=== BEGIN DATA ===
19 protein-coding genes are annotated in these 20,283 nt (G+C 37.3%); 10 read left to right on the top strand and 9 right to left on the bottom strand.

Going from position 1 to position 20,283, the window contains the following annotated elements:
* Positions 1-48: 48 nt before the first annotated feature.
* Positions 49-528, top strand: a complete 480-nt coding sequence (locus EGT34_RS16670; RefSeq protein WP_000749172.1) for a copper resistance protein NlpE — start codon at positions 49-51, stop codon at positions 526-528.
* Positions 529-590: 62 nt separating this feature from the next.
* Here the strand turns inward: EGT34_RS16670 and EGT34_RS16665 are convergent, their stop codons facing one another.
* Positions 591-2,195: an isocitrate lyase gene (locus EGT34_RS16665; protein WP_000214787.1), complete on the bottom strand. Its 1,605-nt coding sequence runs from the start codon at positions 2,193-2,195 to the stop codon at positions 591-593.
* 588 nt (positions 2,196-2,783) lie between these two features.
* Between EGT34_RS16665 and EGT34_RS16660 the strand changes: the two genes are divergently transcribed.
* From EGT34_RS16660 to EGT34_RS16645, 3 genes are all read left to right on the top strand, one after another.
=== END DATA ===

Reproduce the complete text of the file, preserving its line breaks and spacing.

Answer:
19 protein-coding genes are annotated in these 20,283 nt (G+C 37.3%); 10 read left to right on the top strand and 9 right to left on the bottom strand.

Going from position 1 to position 20,283, the window contains the following annotated elements:
* Positions 1-48: 48 nt before the first annotated feature.
* Positions 49-528, top strand: a complete 480-nt coding sequence (locus EGT34_RS16670; RefSeq protein WP_000749172.1) for a copper resistance protein NlpE — start codon at positions 49-51, stop codon at positions 526-528.
* Positions 529-590: 62 nt separating this feature from the next.
* Here the strand turns inward: EGT34_RS16670 and EGT34_RS16665 are convergent, their stop codons facing one another.
* Positions 591-2,195: an isocitrate lyase gene (locus EGT34_RS16665; protein WP_000214787.1), complete on the bottom strand. Its 1,605-nt coding sequence runs from the start codon at positions 2,193-2,195 to the stop codon at positions 591-593.
* 588 nt (positions 2,196-2,783) lie between these two features.
* Between EGT34_RS16665 and EGT34_RS16660 the strand changes: the two genes are divergently transcribed.
* From EGT34_RS16660 to EGT34_RS16645, 3 genes are all read left to right on the top strand, one after another.